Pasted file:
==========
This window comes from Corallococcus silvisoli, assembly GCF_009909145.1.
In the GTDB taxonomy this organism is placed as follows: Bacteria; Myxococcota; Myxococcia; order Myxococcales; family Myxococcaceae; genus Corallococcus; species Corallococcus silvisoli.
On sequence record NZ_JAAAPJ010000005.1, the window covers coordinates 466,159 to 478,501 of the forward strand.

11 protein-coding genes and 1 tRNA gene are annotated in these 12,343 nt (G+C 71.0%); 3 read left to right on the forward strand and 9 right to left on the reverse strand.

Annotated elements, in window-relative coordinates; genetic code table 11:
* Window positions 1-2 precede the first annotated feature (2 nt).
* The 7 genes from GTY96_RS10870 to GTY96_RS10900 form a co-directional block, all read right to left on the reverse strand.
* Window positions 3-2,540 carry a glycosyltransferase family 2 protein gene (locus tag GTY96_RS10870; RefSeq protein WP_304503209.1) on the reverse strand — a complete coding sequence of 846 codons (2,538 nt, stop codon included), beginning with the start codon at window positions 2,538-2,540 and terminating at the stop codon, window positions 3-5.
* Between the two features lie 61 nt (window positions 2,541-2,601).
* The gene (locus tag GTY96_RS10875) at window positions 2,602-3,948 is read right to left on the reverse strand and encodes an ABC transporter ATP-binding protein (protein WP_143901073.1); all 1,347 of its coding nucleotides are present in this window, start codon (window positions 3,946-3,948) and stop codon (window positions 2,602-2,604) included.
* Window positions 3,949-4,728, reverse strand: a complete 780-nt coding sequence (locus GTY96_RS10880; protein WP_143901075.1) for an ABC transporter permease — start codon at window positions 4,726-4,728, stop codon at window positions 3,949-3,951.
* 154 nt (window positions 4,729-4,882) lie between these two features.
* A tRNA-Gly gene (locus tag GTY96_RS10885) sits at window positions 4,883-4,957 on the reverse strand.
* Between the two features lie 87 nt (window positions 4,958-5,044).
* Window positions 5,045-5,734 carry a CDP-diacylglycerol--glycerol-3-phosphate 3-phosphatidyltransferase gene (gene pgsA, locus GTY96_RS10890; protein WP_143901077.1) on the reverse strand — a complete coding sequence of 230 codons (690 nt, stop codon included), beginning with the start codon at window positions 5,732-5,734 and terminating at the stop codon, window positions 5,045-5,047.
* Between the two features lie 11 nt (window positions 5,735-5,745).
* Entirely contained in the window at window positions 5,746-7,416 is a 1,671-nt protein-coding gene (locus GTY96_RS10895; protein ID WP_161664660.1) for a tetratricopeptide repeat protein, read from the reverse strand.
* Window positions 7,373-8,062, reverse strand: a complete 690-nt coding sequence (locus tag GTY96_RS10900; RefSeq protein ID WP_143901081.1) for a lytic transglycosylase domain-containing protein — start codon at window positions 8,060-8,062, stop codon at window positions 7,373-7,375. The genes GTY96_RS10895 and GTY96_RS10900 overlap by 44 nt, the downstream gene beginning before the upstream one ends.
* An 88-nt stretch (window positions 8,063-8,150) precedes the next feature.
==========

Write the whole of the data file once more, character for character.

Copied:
This window comes from Corallococcus silvisoli, assembly GCF_009909145.1.
In the GTDB taxonomy this organism is placed as follows: Bacteria; Myxococcota; Myxococcia; order Myxococcales; family Myxococcaceae; genus Corallococcus; species Corallococcus silvisoli.
On sequence record NZ_JAAAPJ010000005.1, the window covers coordinates 466,159 to 478,501 of the forward strand.

11 protein-coding genes and 1 tRNA gene are annotated in these 12,343 nt (G+C 71.0%); 3 read left to right on the forward strand and 9 right to left on the reverse strand.

Annotated elements, in window-relative coordinates; genetic code table 11:
* Window positions 1-2 precede the first annotated feature (2 nt).
* The 7 genes from GTY96_RS10870 to GTY96_RS10900 form a co-directional block, all read right to left on the reverse strand.
* Window positions 3-2,540 carry a glycosyltransferase family 2 protein gene (locus tag GTY96_RS10870; RefSeq protein WP_304503209.1) on the reverse strand — a complete coding sequence of 846 codons (2,538 nt, stop codon included), beginning with the start codon at window positions 2,538-2,540 and terminating at the stop codon, window positions 3-5.
* Between the two features lie 61 nt (window positions 2,541-2,601).
* The gene (locus tag GTY96_RS10875) at window positions 2,602-3,948 is read right to left on the reverse strand and encodes an ABC transporter ATP-binding protein (protein WP_143901073.1); all 1,347 of its coding nucleotides are present in this window, start codon (window positions 3,946-3,948) and stop codon (window positions 2,602-2,604) included.
* Window positions 3,949-4,728, reverse strand: a complete 780-nt coding sequence (locus GTY96_RS10880; protein WP_143901075.1) for an ABC transporter permease — start codon at window positions 4,726-4,728, stop codon at window positions 3,949-3,951.
* 154 nt (window positions 4,729-4,882) lie between these two features.
* A tRNA-Gly gene (locus tag GTY96_RS10885) sits at window positions 4,883-4,957 on the reverse strand.
* Between the two features lie 87 nt (window positions 4,958-5,044).
* Window positions 5,045-5,734 carry a CDP-diacylglycerol--glycerol-3-phosphate 3-phosphatidyltransferase gene (gene pgsA, locus GTY96_RS10890; protein WP_143901077.1) on the reverse strand — a complete coding sequence of 230 codons (690 nt, stop codon included), beginning with the start codon at window positions 5,732-5,734 and terminating at the stop codon, window positions 5,045-5,047.
* Between the two features lie 11 nt (window positions 5,735-5,745).
* Entirely contained in the window at window positions 5,746-7,416 is a 1,671-nt protein-coding gene (locus GTY96_RS10895; protein ID WP_161664660.1) for a tetratricopeptide repeat protein, read from the reverse strand.
* Window positions 7,373-8,062, reverse strand: a complete 690-nt coding sequence (locus tag GTY96_RS10900; RefSeq protein ID WP_143901081.1) for a lytic transglycosylase domain-containing protein — start codon at window positions 8,060-8,062, stop codon at window positions 7,373-7,375. The genes GTY96_RS10895 and GTY96_RS10900 overlap by 44 nt, the downstream gene beginning before the upstream one ends.
* An 88-nt stretch (window positions 8,063-8,150) precedes the next feature.